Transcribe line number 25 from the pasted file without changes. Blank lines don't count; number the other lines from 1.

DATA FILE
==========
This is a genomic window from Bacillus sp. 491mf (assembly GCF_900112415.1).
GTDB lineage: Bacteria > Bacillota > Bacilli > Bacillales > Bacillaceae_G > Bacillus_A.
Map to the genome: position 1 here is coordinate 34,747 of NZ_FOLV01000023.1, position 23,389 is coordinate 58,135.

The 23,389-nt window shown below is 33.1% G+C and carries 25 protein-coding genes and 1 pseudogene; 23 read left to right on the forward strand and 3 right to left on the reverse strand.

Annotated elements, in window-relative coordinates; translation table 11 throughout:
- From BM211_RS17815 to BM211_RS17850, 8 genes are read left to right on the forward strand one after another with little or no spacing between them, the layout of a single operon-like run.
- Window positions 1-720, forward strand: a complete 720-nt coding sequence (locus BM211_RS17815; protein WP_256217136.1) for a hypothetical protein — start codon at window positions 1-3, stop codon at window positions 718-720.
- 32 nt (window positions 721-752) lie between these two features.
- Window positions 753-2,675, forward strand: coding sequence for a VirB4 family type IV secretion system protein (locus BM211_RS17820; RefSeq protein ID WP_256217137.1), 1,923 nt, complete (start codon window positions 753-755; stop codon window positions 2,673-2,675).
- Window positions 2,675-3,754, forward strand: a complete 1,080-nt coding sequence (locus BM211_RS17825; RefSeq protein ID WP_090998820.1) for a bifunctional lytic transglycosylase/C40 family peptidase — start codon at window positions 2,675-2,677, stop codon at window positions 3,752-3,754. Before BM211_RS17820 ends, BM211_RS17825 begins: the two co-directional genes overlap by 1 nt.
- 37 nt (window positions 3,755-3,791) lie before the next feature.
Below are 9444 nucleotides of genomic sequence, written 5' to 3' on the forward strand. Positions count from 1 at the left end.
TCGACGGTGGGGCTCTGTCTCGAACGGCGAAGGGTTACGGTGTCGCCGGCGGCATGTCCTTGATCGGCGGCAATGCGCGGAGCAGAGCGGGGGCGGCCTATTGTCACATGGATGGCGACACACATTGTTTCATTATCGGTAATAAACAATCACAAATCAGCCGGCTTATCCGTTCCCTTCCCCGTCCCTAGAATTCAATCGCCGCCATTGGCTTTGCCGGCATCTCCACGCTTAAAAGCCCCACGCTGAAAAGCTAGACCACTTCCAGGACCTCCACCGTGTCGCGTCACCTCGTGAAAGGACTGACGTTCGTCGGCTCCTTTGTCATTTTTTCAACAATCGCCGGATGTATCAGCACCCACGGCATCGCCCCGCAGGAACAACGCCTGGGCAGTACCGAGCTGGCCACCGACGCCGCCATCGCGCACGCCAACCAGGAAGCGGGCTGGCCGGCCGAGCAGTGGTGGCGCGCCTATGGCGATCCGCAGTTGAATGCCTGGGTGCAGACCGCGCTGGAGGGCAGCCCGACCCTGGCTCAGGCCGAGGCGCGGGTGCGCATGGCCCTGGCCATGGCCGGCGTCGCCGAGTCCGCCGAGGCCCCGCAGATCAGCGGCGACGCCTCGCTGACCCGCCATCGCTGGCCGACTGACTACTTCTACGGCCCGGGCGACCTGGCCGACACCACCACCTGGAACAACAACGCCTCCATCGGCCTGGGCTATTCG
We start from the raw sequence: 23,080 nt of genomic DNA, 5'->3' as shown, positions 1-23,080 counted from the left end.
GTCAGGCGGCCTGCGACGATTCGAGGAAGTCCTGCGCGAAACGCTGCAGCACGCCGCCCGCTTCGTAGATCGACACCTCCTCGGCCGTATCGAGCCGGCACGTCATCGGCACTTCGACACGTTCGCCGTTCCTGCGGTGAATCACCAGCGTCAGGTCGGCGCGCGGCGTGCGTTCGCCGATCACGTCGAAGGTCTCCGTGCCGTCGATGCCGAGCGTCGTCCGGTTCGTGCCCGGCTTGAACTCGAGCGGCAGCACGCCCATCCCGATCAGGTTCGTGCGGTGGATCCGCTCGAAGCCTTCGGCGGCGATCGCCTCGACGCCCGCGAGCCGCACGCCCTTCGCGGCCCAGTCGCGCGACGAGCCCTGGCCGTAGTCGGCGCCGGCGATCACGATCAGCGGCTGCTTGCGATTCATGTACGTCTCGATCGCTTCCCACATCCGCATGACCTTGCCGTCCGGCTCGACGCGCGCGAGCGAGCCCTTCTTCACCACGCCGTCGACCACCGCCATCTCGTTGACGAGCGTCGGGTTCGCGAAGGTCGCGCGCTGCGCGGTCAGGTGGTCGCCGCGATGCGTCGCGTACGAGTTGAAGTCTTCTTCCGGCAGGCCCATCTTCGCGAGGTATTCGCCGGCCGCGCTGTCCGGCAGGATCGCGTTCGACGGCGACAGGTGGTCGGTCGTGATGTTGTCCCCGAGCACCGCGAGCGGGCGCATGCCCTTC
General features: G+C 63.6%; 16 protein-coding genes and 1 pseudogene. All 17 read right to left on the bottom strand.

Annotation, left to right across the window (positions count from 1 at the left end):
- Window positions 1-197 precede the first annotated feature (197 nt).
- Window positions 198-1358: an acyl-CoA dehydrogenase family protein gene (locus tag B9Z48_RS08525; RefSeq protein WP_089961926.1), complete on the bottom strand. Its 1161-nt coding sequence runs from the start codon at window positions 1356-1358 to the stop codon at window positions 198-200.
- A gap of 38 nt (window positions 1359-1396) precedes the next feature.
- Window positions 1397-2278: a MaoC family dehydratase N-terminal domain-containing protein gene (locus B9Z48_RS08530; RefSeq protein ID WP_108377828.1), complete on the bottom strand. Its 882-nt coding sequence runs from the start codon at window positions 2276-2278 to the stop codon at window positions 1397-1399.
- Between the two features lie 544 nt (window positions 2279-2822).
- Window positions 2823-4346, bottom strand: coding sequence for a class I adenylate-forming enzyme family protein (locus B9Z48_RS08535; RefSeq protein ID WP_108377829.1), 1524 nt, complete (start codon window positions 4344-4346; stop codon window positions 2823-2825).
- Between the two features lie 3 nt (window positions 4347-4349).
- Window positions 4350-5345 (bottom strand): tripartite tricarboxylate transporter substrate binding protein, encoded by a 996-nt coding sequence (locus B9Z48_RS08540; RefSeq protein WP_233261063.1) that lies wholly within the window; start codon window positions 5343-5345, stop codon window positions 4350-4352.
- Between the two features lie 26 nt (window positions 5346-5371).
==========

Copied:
- Window positions 4350-5345 (bottom strand): tripartite tricarboxylate transporter substrate binding protein, encoded by a 996-nt coding sequence (locus B9Z48_RS08540; RefSeq protein WP_233261063.1) that lies wholly within the window; start codon window positions 5343-5345, stop codon window positions 4350-4352.